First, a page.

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The Bench-to-Bedside (BtB) Program funds research teams seeking to translate basic scientific findings into therapeutic interventions for patients and to increase understanding of important disease processes.
The BtB Program accomplishes this mission by addressing barriers, such as the traditional silos between basic and clinical researchers in biomedical research, which can hinder progress toward finding new therapeutics for patients in need. BtB teams involve basic and clinical researchers, often from different NIH Institutes and Centers. In 2006, the BtB program's charge was expanded to unite the efforts of intramural and extramural NIH researchers. Intramural science refers to research that takes place on an NIH campus under the auspices of federal employees, while extramural research is funded by NIH and conducted by investigators and institutions outside of NIH.
The BtB program exemplifies the benefits associated with intramural – extramural collaborations; the extramural community gains access to the Clinical Center's unique resources, and the intramural community can pursue innovative research with extramural investigators.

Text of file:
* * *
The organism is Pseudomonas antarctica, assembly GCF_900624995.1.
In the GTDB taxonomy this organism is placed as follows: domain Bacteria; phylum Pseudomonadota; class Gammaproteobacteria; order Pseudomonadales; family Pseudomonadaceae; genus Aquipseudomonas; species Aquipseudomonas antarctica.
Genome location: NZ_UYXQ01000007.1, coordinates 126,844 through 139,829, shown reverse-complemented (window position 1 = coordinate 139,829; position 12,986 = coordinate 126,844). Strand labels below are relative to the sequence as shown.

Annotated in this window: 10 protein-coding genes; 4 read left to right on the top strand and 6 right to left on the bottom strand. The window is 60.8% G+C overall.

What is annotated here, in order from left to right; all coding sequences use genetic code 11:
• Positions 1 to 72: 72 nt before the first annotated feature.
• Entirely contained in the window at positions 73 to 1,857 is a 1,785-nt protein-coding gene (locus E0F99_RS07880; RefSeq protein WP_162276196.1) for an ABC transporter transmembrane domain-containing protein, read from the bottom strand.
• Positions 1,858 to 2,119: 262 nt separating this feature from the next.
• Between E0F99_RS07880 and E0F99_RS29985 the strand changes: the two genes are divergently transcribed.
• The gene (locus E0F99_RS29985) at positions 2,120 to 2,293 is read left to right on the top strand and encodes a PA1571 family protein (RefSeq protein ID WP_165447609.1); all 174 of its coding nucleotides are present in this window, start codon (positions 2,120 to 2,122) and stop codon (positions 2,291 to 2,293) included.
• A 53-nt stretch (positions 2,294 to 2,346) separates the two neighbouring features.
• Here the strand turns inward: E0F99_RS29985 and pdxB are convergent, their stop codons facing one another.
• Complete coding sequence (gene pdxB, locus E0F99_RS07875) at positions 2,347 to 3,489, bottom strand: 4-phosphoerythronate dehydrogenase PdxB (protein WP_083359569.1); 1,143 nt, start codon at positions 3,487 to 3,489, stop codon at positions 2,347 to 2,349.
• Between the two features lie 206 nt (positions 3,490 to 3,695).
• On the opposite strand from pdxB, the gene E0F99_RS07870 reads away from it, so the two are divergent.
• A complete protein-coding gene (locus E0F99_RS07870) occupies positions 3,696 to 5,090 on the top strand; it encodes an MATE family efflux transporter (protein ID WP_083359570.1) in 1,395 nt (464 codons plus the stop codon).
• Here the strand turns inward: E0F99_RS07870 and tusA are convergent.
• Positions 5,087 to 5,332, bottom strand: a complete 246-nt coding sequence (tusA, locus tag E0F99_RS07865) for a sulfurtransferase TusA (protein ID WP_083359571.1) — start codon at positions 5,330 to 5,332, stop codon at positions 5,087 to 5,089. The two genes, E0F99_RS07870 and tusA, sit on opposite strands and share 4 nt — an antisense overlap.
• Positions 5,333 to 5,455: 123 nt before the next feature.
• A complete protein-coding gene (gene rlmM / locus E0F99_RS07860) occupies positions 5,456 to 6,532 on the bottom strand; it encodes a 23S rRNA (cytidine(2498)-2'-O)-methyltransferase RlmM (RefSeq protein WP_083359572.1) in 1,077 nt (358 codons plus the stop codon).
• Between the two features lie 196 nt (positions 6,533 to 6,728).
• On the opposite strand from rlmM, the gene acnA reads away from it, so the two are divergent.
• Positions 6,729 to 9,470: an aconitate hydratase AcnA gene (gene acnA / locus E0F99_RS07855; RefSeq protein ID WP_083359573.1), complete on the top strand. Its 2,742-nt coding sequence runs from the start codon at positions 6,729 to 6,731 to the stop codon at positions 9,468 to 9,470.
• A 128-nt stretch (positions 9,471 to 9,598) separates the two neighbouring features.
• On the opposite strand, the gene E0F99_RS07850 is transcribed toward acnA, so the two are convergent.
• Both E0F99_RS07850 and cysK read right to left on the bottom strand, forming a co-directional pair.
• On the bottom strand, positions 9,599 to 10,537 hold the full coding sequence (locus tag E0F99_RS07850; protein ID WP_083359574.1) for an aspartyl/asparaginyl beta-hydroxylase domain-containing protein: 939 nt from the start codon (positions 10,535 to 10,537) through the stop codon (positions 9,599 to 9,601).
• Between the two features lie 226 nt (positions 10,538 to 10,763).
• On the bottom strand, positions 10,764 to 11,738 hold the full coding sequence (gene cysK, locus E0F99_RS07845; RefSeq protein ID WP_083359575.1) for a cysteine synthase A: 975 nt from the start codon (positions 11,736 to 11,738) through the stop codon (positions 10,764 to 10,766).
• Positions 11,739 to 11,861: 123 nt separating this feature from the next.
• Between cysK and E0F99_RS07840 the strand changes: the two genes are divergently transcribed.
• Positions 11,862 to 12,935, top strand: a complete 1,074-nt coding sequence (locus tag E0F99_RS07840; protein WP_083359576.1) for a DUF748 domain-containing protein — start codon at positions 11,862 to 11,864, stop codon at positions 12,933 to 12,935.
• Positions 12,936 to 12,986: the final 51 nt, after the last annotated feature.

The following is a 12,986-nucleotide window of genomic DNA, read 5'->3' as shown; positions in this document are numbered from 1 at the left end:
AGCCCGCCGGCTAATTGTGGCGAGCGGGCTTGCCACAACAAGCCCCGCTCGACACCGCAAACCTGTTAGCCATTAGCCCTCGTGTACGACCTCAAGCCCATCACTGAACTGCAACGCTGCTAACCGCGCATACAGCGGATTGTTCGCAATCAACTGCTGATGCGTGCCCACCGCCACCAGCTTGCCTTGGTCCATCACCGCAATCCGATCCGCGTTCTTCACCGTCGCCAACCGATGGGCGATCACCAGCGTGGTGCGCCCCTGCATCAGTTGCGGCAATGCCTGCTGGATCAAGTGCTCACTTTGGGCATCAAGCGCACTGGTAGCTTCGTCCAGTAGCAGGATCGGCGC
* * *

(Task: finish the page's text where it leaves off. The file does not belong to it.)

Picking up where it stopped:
Each BtB award provides up to $135,000 a year for two years. Projects, which are funded by various NIH offices and institutes*, have represented several research categories: AIDS, rare diseases, behavioral and social sciences, minority health and health disparities, women's health, rare diseases drug development, pharmacogenomics, and general.
To date, approximately 800 principal and associate investigators have collaborated on 238 funded projects with approximately $53million distributed in total Bench-to-Bedside funding. The introduction of extramural collaborations in 2006 has resulted in 157 partnerships at 90 institutions. Ninety-seven percent of of BtB awards spanning the three most recent review cycles have involved extramural partners.
Bench to Bedside Report (1.45 MB)
An in-depth review of the BtB Program was completed in August 2014 and updated in September 2016. The report includes important historical data, program trends, and funding information gathered since BtB was expanded to foster collaborations between intramural and extramural investigators eight years ago.
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